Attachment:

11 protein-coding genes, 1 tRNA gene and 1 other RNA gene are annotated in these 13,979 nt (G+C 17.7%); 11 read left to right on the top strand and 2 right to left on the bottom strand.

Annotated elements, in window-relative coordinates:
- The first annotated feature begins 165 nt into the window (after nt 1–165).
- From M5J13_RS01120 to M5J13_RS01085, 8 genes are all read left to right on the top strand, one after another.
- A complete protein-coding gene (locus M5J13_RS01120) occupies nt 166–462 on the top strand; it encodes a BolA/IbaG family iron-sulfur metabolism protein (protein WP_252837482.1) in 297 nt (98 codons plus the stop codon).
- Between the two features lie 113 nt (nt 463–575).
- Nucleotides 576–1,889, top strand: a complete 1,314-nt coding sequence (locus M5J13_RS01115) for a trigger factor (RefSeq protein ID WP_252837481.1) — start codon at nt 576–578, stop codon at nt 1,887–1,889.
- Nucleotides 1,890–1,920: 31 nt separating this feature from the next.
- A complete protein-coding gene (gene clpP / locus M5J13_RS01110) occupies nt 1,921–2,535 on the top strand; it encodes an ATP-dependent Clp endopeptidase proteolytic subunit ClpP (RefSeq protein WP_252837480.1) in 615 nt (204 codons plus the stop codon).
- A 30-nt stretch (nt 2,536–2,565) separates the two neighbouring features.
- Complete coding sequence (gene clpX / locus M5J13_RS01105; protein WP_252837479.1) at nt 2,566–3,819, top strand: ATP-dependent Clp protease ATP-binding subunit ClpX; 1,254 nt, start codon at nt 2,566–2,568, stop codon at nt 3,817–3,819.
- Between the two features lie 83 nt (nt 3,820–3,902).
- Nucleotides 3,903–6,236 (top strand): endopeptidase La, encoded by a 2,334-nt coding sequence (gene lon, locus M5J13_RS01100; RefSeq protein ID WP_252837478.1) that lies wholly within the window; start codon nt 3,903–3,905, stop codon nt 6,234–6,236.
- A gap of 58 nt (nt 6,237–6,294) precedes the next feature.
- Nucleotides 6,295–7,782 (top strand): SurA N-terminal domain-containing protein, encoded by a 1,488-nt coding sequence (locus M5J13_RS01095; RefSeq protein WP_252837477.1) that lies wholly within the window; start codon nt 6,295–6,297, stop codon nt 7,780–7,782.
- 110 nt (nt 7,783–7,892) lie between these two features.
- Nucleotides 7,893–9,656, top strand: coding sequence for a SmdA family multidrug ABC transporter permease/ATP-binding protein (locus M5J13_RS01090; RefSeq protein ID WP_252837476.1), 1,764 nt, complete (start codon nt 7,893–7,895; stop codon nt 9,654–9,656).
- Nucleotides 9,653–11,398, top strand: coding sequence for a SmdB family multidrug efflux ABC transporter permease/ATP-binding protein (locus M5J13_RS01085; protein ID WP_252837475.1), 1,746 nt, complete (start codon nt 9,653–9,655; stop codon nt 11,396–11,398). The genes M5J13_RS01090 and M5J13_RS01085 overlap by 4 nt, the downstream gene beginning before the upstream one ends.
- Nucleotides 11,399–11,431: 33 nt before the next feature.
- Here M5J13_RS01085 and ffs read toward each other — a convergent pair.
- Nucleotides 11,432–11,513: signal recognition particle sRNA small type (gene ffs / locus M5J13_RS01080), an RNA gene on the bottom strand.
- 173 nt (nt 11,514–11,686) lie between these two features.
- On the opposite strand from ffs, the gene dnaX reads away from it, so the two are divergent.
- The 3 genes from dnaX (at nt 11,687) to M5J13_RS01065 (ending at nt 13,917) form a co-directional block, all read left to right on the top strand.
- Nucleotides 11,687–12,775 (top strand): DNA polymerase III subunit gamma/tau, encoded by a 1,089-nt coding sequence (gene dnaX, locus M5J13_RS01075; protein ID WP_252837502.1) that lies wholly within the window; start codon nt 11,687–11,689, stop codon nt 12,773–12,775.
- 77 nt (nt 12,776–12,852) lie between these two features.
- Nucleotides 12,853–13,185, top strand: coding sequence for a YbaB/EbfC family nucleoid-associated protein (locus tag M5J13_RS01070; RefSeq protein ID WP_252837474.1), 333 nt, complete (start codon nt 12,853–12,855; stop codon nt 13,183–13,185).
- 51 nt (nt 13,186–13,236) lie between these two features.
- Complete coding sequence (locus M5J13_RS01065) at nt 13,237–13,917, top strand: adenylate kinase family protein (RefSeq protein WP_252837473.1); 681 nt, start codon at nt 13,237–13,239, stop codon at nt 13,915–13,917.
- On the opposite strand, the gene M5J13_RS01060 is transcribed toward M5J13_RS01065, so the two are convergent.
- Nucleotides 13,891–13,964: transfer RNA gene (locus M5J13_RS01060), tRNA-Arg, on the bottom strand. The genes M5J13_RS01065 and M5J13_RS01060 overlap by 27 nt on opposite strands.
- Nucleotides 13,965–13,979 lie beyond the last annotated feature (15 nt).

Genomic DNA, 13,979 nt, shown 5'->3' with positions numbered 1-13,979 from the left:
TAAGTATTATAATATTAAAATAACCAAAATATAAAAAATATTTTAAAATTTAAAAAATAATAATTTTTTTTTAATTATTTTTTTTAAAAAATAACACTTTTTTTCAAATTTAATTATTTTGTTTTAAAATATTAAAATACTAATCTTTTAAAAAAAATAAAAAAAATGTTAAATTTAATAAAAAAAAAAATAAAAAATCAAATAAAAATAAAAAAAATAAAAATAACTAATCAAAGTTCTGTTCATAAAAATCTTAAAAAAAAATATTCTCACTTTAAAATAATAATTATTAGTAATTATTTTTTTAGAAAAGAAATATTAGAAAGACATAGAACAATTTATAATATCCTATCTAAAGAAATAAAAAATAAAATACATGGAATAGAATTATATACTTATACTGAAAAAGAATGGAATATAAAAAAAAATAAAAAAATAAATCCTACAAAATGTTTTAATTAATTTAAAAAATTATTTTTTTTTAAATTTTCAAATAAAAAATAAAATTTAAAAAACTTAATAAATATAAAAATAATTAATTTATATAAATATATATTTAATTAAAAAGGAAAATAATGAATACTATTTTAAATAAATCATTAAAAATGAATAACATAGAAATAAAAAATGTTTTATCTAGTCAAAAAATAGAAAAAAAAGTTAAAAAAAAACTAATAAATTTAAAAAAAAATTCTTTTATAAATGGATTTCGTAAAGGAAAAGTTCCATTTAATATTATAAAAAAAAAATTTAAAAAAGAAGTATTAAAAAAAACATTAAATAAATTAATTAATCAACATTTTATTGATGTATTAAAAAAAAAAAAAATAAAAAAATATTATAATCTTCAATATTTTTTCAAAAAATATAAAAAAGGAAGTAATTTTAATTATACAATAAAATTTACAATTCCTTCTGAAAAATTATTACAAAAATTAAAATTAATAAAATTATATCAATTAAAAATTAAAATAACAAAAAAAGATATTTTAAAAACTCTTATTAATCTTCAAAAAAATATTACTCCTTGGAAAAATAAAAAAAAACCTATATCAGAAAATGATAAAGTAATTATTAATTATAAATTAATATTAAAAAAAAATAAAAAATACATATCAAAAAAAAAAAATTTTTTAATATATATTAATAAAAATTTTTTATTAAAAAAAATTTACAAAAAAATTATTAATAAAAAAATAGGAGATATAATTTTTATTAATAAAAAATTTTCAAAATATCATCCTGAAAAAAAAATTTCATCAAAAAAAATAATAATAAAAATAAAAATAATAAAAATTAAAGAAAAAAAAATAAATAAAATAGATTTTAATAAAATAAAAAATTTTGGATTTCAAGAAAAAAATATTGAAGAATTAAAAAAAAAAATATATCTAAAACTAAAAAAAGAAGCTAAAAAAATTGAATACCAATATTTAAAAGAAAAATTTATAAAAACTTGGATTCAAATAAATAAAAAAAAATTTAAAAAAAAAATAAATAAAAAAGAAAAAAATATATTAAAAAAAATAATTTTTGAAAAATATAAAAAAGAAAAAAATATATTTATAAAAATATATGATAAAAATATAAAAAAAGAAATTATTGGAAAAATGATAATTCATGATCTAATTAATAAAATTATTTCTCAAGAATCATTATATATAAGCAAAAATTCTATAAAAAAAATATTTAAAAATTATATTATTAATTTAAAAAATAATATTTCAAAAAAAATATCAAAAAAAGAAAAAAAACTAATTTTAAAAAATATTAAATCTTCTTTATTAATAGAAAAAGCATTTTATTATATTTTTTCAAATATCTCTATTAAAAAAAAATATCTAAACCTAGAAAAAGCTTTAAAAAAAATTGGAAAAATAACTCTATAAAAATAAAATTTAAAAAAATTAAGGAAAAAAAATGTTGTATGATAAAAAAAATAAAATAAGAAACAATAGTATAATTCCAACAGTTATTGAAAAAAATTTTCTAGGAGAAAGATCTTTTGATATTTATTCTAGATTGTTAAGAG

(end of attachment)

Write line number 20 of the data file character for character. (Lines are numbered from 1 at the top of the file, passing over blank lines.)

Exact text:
- Here M5J13_RS01085 and ffs read toward each other — a convergent pair.